Despite the institutional or formal separation between state and religion, the other communities did not renounce their religions, to the contrary perhaps religion managed to preserve itself from the errors of political institutions. The most symptomatic example is what is currently going on in Morocco, which is the continuation of our history: a model in which religion maintains the guidance of believers (imarat al-mu’minin) in a context in which freedom is guaranteed by law, and which aims to be a global model focused on the conduct of members of the Ummah, surrounded by the Ulama, and not in a distorted and corrupted representation based on the premise of coercion as a tool for reform.

Matters related to justice, solidarity, rights and liberties in the Ummah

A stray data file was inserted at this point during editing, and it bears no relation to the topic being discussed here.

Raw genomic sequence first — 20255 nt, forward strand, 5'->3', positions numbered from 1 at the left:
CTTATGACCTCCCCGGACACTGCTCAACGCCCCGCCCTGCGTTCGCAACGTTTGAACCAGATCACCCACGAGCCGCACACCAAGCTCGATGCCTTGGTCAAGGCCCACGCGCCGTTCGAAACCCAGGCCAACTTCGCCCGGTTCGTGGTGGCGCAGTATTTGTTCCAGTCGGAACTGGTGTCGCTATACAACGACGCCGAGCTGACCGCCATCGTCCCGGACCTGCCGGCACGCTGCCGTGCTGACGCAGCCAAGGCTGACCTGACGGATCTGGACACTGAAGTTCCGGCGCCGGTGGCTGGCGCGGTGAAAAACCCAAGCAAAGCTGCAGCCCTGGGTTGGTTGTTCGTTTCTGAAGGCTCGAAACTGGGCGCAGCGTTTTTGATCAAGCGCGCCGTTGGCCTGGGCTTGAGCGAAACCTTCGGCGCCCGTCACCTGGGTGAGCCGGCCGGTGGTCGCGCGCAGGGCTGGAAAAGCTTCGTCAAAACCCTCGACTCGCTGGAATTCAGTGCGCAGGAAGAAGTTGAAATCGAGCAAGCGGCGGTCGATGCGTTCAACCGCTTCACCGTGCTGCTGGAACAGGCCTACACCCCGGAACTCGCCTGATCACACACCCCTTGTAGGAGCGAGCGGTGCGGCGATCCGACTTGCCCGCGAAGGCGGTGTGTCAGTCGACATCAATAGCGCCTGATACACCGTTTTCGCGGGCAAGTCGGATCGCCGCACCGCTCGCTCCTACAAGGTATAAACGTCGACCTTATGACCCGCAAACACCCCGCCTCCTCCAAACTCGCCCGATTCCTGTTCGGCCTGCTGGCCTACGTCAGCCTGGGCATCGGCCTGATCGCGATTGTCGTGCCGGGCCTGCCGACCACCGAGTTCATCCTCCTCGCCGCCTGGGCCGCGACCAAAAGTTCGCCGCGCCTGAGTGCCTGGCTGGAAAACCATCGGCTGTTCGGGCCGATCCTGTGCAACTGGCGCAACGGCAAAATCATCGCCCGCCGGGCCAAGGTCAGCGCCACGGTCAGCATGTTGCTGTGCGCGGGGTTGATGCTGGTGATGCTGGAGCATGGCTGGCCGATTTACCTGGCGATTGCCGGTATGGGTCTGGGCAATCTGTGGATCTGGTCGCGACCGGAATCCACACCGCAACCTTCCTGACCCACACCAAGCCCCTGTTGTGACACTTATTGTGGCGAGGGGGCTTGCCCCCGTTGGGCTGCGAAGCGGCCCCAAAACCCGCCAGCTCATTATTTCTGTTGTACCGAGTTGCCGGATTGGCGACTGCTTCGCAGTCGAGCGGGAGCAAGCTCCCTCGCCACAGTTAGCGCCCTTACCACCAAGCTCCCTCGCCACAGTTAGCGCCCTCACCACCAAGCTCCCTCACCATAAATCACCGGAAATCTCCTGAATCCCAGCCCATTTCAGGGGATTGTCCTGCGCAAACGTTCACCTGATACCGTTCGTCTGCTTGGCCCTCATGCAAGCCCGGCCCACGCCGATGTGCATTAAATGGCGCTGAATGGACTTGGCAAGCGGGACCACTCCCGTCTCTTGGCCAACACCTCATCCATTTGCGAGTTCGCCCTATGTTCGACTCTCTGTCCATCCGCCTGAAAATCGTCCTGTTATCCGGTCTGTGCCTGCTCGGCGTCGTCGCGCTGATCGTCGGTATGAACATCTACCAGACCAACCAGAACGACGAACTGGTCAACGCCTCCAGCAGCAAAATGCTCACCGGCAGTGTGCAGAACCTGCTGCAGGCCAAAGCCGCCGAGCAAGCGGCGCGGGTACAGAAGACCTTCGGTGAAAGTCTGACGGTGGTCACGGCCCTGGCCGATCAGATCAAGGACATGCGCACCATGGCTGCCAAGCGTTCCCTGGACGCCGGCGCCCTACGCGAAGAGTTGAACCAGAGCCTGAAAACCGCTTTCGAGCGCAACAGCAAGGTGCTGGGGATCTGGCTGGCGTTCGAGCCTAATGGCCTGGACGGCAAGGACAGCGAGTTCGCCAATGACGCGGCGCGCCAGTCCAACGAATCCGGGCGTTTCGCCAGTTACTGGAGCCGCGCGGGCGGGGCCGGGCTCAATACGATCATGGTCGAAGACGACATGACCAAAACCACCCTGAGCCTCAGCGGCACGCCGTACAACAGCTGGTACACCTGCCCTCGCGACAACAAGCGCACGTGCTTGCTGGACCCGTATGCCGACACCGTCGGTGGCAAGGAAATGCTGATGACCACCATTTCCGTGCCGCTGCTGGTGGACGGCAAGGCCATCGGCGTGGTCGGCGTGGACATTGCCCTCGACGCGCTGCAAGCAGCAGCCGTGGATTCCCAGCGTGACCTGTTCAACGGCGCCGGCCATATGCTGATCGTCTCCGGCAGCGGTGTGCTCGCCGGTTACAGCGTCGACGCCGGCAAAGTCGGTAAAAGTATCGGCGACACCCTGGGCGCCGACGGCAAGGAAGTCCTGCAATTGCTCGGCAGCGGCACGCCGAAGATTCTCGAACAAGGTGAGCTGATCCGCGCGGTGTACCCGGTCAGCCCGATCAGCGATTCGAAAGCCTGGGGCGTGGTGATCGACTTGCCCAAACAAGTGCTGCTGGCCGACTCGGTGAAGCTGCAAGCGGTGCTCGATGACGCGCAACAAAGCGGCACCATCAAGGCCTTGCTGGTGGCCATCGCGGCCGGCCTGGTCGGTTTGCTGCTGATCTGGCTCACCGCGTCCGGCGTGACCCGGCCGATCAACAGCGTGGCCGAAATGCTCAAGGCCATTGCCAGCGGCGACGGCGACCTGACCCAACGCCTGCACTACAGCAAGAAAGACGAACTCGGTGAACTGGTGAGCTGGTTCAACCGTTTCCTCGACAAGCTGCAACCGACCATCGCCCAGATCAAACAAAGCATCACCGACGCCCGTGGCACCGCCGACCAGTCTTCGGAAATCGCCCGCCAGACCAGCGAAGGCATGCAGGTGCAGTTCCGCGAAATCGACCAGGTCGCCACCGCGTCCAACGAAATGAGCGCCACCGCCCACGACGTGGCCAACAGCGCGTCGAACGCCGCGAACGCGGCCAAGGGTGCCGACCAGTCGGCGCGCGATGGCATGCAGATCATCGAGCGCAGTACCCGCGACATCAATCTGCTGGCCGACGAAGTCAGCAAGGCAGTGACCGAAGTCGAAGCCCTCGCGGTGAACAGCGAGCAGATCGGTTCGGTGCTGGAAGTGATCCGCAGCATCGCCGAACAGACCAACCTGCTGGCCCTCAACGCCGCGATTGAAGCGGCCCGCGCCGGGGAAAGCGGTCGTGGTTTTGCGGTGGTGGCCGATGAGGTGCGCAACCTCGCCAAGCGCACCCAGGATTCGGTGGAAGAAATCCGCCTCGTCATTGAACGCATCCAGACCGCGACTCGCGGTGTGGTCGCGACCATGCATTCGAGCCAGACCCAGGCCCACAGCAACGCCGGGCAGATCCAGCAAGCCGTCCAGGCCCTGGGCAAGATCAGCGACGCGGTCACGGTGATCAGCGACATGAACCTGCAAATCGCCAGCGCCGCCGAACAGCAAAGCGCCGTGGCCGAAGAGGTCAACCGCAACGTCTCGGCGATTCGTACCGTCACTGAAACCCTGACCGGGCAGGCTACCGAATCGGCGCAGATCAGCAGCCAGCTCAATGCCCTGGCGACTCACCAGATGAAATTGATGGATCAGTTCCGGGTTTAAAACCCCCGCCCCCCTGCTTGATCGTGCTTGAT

[…] Just as Sharia set duties for men and women, it also recognizes their rights, primarily their personal rights. The circle widens to include the rights of the family, of the group, of the Ummah and of the world. It should be observed that the more the circle of rights expands, the more the rights of individuals shrinks to the benefit of the communities of which they are part. Sharia defines the liberty of the individual and personal responsibility as much as the liberty of the community and its responsibilities. This indispensable balance is absent in many modern and contemporary intellectual and political systems, both in those in which the rights of the community (the state) expand at the expense of individuals, and in those in which individualistic tendencies have expanded at the expense of the community.